The next release of Crew Dragon is set for April 22nd

Pictured from left are NASA astronaut Megan MacArthur, European Space Agency astronaut Thomas Pesquet, Japan Aerospace Exploration Agency astronaut Akihiko Hoshid, and NASA astronaut Shane Kimbro. Credit: NASA

NASA and SpaceX have set April 22 as the target launch date for Crew Dragon’s upcoming flight to the International Space Station. The veteran four-member crew will be the first to board the upgraded Falcon 9 spacecraft and reuse the Dragon spacecraft, and a NASA official this week said the launcher and capsule were “in excellent condition” when repairs were completed in Cape. Canaveral.

The Crew Dragon spacecraft – the same capsule that flew to the space station last year with astronauts Doug Hurley and Bob Behnken – is slated to launch on a Falcon 9 rocket from Platform 39A at NASA’s Kennedy Space Center. A NASA spokesman said the launch date for April 22 was 6:11 a.m. EST (1011 GMT).

NASA confirmed the launch date for April 22 on Friday, which was a two-day delay from the previous target launch date of April 20. NASA and SpaceX officials said earlier this week that launches would likely be delayed by “two days” to allow for more. “A path to reach the space station after takeoff.”

Assuming the mission – designated Crew-2 – will launch as scheduled on April 22, Crew Dragon will dock with the space station around 7:05 am EDT (1105 GMT) on April 23, according to a NASA spokesman. For Spaceflight Now.

Veteran NASA astronaut Shane Kimbro will lead crew mission 2. Kimbro, who made his third trip into orbit, will join forces with a second space pilot, Megan MacArthur, who will act as a pilot for the Crow Dragon spacecraft. Japanese astronauts Akihiko Hoshid and European Space Agency astronauts Thomas Pesquet Kembra and Mac Arthur will accompany the space station on the six-month expedition.

Hoshid and Pesquet will undertake a third and second space mission respectively.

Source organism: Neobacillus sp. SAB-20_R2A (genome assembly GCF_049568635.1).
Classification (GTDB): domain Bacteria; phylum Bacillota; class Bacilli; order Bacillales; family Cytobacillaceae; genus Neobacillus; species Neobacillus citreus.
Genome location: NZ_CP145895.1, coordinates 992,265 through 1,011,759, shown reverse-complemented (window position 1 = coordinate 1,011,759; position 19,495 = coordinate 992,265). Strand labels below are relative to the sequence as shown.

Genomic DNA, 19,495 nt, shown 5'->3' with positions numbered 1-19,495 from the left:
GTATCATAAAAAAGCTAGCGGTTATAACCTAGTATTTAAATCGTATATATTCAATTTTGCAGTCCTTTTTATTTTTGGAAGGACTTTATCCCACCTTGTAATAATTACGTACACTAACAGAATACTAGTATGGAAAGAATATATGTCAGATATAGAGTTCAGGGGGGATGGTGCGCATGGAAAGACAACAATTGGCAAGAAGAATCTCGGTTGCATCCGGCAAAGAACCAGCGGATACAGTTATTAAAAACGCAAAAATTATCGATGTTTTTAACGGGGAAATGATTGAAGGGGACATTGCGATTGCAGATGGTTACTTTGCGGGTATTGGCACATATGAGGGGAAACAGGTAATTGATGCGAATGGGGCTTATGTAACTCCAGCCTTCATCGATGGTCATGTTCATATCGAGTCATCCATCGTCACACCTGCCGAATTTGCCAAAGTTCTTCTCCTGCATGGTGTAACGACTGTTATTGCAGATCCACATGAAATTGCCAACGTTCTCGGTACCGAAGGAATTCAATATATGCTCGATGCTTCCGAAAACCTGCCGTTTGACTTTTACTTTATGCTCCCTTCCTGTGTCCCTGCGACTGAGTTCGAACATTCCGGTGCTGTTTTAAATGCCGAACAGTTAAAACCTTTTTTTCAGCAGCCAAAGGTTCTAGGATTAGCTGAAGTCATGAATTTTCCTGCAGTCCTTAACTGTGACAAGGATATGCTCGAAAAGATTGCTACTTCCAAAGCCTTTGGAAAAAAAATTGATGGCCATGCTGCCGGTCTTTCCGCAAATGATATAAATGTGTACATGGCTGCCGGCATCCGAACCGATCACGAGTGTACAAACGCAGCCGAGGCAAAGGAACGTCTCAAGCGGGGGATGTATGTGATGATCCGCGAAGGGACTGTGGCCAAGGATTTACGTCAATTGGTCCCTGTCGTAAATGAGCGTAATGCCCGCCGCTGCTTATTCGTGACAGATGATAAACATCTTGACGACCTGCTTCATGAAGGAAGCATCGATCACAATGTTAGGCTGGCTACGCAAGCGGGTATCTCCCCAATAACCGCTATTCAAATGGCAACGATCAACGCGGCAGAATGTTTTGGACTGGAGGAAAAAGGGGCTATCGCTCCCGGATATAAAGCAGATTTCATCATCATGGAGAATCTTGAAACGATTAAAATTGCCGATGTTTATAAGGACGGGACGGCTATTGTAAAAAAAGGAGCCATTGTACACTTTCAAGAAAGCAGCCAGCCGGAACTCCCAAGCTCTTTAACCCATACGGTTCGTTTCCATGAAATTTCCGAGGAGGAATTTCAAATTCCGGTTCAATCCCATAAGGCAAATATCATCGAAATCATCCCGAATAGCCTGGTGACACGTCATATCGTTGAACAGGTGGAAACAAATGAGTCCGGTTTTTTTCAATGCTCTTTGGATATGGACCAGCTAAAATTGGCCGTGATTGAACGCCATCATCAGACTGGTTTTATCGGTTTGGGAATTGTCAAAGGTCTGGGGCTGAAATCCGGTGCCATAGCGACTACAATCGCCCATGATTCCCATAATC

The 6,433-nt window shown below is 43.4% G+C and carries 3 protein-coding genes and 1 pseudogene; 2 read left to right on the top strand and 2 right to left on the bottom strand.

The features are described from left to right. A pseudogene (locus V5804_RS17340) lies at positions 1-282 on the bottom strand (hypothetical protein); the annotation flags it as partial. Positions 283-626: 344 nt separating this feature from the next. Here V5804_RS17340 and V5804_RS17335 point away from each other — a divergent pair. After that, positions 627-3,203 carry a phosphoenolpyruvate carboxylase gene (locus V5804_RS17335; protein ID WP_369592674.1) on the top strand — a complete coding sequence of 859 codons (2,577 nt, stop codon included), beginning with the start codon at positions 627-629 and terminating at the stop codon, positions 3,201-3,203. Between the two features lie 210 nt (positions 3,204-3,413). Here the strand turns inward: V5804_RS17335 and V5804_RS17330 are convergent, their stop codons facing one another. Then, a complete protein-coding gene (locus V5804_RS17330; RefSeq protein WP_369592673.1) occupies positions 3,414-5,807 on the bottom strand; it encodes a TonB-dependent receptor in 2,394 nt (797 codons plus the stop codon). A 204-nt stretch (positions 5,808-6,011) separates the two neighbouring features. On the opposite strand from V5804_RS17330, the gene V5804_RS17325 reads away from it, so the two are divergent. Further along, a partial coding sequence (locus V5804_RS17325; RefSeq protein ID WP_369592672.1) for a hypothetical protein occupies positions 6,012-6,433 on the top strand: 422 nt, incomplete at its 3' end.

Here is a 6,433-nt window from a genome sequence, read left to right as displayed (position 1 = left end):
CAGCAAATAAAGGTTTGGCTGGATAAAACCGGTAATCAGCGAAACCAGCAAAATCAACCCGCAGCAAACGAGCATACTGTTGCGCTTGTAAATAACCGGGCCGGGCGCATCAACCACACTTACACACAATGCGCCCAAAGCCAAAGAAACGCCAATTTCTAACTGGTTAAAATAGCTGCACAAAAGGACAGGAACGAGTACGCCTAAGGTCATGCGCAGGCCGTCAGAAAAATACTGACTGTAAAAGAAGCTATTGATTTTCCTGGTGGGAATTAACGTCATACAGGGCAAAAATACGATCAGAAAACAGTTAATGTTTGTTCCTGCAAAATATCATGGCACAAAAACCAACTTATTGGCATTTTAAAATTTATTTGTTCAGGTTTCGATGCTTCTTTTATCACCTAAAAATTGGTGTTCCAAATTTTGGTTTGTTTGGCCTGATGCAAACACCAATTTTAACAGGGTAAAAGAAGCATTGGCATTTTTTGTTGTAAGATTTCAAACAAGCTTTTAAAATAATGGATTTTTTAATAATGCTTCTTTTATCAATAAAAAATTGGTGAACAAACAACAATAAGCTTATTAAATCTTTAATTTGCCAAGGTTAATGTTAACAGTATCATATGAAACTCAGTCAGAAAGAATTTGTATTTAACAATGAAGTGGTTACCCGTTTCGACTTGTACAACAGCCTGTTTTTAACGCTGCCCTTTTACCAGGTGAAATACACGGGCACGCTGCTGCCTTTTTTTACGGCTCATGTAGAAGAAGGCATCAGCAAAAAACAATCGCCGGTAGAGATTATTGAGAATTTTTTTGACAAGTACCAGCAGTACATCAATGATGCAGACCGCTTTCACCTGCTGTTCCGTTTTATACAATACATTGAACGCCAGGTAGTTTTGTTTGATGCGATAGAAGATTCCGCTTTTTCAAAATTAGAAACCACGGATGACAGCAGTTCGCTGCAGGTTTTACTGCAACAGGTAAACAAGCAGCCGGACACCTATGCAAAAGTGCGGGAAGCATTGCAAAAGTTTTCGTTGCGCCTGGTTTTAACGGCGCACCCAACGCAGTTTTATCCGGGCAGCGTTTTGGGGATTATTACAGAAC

SpaceX technicians at Cape Canaveral are recovering Falcon 9 Booster and Crew Dragon in preparation for their launch on April 22.

“I can happily say that most spacecraft have proven effective in flight,” said Benji Reed, senior director of SpaceX’s human spaceflight program, referring to the Crowdragon spacecraft. “In this case, we changed some of the valves, for example, we changed some of the thermal protection systems. In crew vehicles… we always fly with new parachutes. So there are some that are new, but other than that the same car has been examined very carefully. Carefully prepared, updated as needed, and ready to fly.

NASA’s Commercial Crew Program Director, Steve Stitch, said at a press conference Monday that Crew Dragon for the Crew-2 mission will feature “enhanced capabilities” designed to make spacecraft safer and ready for the wildest seas and strong winds.

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“One of the improvements to this vehicle is the improved bearing performance,” said Stich. “The dragon is designed to have the capability of continuous abortion from launch to orbit. SpaceX takes off and is looking for ways to improve the propulsion system and provide more propellant for off-pad abortion. “

“It does two things,” said Stitch. “First, it improves crew safety if we run into an unfortunate situation like this to overturn the pillow where the crew has to leave the platform for an emergency. Second, it actually increases launch capability. We were able to handle slightly stronger shore winds and increased launch potential. “